Catholic General: the private wartime correspondence of Mahor-General Sir Cecil Edward Pereira, 1914-19
Edited by Edward Pereira, Spencer Jones and Michael LoCicero
Forward by Professor John Bourne
Published by Helion & Company in 2020
Paperback ISBN 978 1 912866 14 4
429 pages plus appendix, bibliography and index
Reviewed by Chris Baker
With thanks to the publisher for sending me a copy.
I rather enjoyed this book. It is based on edited highlights of a collection of more than 2,300 letters written by Cecil Pereira to his wife Helen during the Great War, along with many that she wrote in return and occasional correspondence from others. Obviously they were not written with publication in mind and are candid in their expressions of their moods and feelings, family matters, the progress of the war and much more besides. The selection and editing of the correspeondence, a process begun by the couple in post-war years, is nicely carried out by their grandson Edward and Spencer Jones and Michal LoCicero (who will be familiar to many visitors to the Long, Long Trail from their associations with Wolverhampton University and Helion & Company respectively).
I raised an eyebrow at the title when the book first arrived, but found that while Pereira’s deep faith runs as a theme throughout the correspondence it by no means overwhelms it. I learned something from his liking for the work of Clare Ferchaud, a French visionary and mystic, for I had never heard of this before and to discover that a British divisional commander took with him a gift Union flag emblazoned with the sacred heart and quite often referred to it in his letters was, to me, a surprise.
Pereira was already well into his 40s when the Great War began; a career soldier comissioned into the Coldstream Guards in 1890 who had seen service in Africa and in the Second Boer War. He served in France and Flanders with barely a break until after the Armistice, when he was not given the honour of remaining in command of a division in the Army of Occupation in Germany. Initially in command of his regiment’s 2nd Battalion, he moved on to lead 85th and 1st Guards Brigades before being given command of the 2nd Division in December 1916.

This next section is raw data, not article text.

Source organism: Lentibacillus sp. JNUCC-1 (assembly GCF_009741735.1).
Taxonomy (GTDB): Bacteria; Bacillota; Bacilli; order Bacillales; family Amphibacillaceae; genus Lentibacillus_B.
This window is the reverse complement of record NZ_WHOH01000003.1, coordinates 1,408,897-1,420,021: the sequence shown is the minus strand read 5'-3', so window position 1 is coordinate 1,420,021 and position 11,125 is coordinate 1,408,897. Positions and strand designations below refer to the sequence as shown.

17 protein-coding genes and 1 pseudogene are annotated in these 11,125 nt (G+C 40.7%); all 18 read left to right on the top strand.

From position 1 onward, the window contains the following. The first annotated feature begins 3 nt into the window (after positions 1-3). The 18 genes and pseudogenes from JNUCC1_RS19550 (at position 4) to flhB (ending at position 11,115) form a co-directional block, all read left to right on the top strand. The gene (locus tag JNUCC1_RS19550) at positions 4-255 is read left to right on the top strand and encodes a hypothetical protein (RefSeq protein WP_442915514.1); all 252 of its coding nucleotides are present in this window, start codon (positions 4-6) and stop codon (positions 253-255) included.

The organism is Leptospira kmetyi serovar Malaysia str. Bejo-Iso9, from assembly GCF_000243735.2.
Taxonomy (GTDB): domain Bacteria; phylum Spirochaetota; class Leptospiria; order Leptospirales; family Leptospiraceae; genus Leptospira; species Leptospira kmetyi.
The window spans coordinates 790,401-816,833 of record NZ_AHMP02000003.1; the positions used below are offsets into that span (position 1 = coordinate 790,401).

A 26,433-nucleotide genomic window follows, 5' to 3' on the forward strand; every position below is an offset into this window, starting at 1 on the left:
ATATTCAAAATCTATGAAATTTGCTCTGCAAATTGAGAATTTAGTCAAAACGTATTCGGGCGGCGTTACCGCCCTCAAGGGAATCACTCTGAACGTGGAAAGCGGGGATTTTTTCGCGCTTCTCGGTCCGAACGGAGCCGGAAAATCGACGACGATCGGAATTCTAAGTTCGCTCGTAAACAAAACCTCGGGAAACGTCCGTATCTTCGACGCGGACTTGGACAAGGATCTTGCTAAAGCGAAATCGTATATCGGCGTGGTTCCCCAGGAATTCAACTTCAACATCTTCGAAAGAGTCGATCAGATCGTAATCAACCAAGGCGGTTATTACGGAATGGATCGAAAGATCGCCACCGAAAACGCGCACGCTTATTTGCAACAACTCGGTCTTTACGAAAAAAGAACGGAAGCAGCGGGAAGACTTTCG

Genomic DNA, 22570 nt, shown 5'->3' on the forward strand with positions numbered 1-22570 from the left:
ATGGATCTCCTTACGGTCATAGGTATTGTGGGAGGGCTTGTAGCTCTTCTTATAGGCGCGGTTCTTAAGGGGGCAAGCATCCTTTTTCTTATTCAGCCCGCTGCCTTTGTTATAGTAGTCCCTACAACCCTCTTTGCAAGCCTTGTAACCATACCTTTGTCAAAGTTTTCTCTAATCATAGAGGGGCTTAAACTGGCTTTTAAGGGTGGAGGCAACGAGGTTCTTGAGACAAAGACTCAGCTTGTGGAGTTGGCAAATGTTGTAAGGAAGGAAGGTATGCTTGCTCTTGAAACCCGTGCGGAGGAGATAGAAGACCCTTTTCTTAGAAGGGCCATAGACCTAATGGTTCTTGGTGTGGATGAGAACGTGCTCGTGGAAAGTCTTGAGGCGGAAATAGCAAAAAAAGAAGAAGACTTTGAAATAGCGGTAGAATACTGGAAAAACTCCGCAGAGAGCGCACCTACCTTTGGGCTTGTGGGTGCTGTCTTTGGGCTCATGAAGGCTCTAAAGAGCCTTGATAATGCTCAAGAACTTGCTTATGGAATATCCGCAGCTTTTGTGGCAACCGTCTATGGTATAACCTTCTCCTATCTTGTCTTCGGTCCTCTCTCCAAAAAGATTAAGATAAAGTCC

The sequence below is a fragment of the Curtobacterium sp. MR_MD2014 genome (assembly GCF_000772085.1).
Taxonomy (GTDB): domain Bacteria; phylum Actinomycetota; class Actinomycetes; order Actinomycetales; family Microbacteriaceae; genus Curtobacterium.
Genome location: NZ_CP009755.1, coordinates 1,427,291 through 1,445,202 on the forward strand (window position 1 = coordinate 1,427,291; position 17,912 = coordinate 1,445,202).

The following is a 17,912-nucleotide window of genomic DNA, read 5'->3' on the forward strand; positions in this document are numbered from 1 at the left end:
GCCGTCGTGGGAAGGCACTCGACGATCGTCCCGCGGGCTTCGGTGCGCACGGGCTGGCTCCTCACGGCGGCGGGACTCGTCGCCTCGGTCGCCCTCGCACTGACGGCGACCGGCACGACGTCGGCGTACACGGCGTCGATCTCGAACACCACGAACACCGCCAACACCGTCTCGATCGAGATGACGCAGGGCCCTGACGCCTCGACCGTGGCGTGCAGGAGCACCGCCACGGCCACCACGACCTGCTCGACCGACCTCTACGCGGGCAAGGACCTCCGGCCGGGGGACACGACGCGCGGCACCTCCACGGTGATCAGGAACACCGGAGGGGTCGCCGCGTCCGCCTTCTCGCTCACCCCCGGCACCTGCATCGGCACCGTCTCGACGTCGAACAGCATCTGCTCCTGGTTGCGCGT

The letters paint a picture of a fair and balanced man who could be exacting his approach to training, insistence on cleanliness and a unit’s “internal economy” and who appears to have taken seriously the well-being of his men. He seems to have been well-liked by superiors, peers and those junior to him, although the ordinary soldier’s view does not, of course, tend to come in the form of letters written to his CO. Pereira falls foul of his corps commander (Haldane) towards the end of the war, apparently for a certain lack of drive and “thrust” as the final offensive pushed forward. Pereira remained optimistic throughout – sometimes, to me, puzzlingly so – partly at least from his faith that God was with him. He kept himself physicaly fit and suffered no serious illness, seems to have been very rarely stressed, and rarely expressed any serious complaint. It is of course hard to know the extent to which he was shielding his wife and family from realities. For the purposes of this review I shall not going into his wife’s return correspondence but suffice to say it is equalling rich and insightful.
I noted a number of minor typographical errors throughout the book.
Not everyone’s bedtime reading perhaps, but for anyone interested in the role of commanders at differing levels of the army’s hierarchy and for any devotees of the units and formations concerned, definitely worth your while.